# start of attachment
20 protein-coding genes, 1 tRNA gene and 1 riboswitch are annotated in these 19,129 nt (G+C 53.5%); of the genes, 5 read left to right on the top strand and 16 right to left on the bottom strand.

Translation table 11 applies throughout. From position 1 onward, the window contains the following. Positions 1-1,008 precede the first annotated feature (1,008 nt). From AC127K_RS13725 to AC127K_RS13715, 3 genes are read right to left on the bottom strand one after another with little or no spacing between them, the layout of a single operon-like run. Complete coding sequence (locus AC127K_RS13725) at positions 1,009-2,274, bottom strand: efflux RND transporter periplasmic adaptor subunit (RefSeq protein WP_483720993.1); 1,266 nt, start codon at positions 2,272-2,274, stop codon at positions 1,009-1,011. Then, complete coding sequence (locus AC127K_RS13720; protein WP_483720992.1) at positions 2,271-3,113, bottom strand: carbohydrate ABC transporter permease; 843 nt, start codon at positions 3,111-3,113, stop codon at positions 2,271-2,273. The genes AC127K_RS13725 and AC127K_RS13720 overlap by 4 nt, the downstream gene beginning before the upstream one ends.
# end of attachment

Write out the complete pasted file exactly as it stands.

20 protein-coding genes, 1 tRNA gene and 1 riboswitch are annotated in these 19,129 nt (G+C 53.5%); of the genes, 5 read left to right on the top strand and 16 right to left on the bottom strand.

Translation table 11 applies throughout. From position 1 onward, the window contains the following. Positions 1-1,008 precede the first annotated feature (1,008 nt). From AC127K_RS13725 to AC127K_RS13715, 3 genes are read right to left on the bottom strand one after another with little or no spacing between them, the layout of a single operon-like run. Complete coding sequence (locus AC127K_RS13725) at positions 1,009-2,274, bottom strand: efflux RND transporter periplasmic adaptor subunit (RefSeq protein WP_483720993.1); 1,266 nt, start codon at positions 2,272-2,274, stop codon at positions 1,009-1,011. Then, complete coding sequence (locus AC127K_RS13720; protein WP_483720992.1) at positions 2,271-3,113, bottom strand: carbohydrate ABC transporter permease; 843 nt, start codon at positions 3,111-3,113, stop codon at positions 2,271-2,273. The genes AC127K_RS13725 and AC127K_RS13720 overlap by 4 nt, the downstream gene beginning before the upstream one ends.